Distance :119km from Dharamsala, 336km from Shimla, 56km from
Altitude : 2,030m
STD : 01899
Temperature : Summer (max) 24° C, Winter (min) 1° C
Annual rainfall :1,500 mm
¤ The Location
Dalhousie is not surprising that the heat-fearing British built 80
hill stations within a span of just 30 years. Named after the Marquess
of Dalhousie, a British Governor General, this resort came up as the
solution to the mans search of leisure holiday. Thanks to the
whim of Brits like him, our delightful hill stations got a head start
¤ The Scenic Beauty
Dalhousie stands at the foot of one of the main spurs of the
Dhauladhars. The views are spectacular to the north; range upon range
of hills culminating in the snow of the Pir Panjal mountains of
Kashmir and to the south the plains of Punjab. Far below runs the
valley of the Ravi, while the Beas and Chenab can be seen snaking
across the plains.
Dalhousie retains much of the ambience of the Raj. The town spreads
around five hills Kathlog, Portreyn, Tehra, Bakrota, and Balun
and is clothed extensively in stately groves of deodar and oak. Its
two busy points, Gandhi Chowk and Subhash Chowk, are connected by the
Mall which is actually two roads intertwined like the figure of eight.
Youll probably find yourself at the bus stand on reaching here
first, which is the scruffiest part of the town. The main parts of
Dalhousie lie above this terminus. Its tin-roofed, half-timbered
houses present the most delightful sight.
¤ The Attraction of Churches and Temples
There are some churches and temples to see in town, but the best
sites are outside it. It really pays to take long walks to places like
Subhash Baoli, Jhandri Ghat, Satdhara and Dainkund Peak. These are
marvellous forest trails and picnic spots with splendid vistas over
the Chamba Valley. But the best sites around Dalhousie are
Khajjiar(22km) and Kalatope(9km). Its no wonder that some people say
that Dalhousie is a cheaper, but arguably more attractive, alternative
to Shimla. The best time to visit is perhaps autumn which has sunny
skies and clear nights.
¤ Dhabas For The Adventurous Gourmet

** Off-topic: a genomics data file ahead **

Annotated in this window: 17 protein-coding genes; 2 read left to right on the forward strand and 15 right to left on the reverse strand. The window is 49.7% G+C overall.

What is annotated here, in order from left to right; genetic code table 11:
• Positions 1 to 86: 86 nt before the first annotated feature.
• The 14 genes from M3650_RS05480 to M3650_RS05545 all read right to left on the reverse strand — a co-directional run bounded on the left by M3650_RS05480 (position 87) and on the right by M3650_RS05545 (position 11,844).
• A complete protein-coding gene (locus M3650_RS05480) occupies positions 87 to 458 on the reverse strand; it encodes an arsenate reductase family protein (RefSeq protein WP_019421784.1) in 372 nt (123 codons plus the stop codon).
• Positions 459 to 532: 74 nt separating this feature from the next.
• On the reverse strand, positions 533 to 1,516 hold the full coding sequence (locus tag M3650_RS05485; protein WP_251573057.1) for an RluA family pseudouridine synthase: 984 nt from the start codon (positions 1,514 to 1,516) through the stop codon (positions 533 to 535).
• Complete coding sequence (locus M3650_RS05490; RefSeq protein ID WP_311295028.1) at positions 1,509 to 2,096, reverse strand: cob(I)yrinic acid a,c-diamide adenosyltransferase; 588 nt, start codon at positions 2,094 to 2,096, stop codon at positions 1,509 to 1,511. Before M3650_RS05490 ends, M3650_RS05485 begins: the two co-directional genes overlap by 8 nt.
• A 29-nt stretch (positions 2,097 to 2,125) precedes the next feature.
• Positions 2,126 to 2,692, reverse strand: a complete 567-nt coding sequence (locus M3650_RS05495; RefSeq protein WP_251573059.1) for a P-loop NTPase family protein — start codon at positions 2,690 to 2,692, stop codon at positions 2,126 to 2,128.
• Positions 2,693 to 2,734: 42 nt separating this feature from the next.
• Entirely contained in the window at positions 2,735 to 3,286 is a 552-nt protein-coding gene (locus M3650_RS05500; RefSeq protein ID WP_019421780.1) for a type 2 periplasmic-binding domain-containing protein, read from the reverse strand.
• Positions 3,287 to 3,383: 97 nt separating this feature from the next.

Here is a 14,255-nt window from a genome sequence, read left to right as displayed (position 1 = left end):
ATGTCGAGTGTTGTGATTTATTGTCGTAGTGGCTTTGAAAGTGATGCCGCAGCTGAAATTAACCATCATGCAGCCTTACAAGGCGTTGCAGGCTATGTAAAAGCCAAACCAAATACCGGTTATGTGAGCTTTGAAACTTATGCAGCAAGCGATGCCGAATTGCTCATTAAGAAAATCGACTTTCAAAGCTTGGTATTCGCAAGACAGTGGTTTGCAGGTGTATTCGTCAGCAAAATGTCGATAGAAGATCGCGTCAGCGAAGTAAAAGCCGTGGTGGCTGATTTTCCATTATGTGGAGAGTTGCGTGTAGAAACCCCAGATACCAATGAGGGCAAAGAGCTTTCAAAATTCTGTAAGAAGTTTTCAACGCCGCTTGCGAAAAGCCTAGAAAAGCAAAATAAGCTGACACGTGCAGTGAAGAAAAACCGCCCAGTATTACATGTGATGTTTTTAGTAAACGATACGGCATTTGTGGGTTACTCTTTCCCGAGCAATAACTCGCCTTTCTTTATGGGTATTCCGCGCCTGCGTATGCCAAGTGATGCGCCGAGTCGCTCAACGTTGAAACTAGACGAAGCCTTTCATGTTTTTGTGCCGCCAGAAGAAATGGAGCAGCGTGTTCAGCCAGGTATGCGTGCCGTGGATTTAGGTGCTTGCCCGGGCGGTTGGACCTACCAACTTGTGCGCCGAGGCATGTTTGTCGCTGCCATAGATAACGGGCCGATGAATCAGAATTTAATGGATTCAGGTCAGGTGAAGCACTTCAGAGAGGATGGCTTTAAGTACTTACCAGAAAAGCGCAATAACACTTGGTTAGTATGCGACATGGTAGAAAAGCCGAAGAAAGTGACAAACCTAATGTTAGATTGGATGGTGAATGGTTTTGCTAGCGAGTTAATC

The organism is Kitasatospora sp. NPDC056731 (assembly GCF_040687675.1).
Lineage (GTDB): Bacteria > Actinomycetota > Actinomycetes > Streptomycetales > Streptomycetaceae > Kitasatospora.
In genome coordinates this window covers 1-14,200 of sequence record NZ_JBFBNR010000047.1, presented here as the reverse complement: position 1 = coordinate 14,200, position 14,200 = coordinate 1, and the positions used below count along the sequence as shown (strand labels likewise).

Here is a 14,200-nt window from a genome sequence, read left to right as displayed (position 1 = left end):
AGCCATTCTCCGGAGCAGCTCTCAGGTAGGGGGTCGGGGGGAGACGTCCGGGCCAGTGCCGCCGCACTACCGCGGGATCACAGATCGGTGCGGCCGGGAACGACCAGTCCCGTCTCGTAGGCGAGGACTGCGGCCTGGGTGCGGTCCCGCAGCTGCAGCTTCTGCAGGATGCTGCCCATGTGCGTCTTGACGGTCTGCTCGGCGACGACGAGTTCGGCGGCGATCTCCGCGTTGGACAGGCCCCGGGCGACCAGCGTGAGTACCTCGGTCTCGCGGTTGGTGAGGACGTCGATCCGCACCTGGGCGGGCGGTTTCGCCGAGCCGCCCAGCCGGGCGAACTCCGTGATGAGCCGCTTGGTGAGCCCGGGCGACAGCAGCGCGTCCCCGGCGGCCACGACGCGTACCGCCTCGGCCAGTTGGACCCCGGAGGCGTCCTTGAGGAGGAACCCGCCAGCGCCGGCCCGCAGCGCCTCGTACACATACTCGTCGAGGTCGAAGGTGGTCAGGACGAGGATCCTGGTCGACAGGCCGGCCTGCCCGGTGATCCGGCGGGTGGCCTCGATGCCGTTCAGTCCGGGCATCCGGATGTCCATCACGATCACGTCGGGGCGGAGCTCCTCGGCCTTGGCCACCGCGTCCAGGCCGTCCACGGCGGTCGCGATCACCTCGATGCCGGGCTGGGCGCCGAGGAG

This is for those who believe that a good holiday also means good
food. Apart from the hotel restaurants in Dalhousie, there are
numerous places to eat, but most of these are high on price and low on
quality. You could try out the dhabas (inexpensive roadside eating
They are just about everywhere in any place in the length and
breadth of the country.
Although roadside, almost everybody haunts them for good, cheap food.
In Delhi especially, dhabas are just the place for a quick meal of
dal-chawal-subzi-roti (the common north Indian meal of rice, lentil
broth, dish of vegetables and bread).
People from fine families still shudder at the thought of
actually going and eating in a dhaba, but no one has any qualms about
ordering take-out meals from there.
The reason for their popularity is simple: these modest restaurants
turn out surprisingly good food and the advantage is that it is fresh
and cheap. With time, the dhabas have gone hip and now also include buttertoast,
sandwiches, fries, Chinese food and much more. So if you can overlook
the rather shabby surroundings, the dhaba is a very much a good-deal
Anyway, in Dalhousie these dhabas are best value for money on your
holiday trip. Moreover, the dhabas here are a cut above the usual
Indian dhaba. Amritsari, Sher-e-Punjab and the Royal Dhaba (on Court
Road) are definitely worth checking out.
Restaurant Preet Palace on Subhash Chowk offers Mughlai, Kashmiri and
Chinese cuisine at reasonable prices. Moti Mahal, New Metro and Lovely
are some of the other restaurants you could try. Kwality Restaurant on
Gandhi Chowk is very popular too while Snow Lion near the bus stand
does Tibetan food.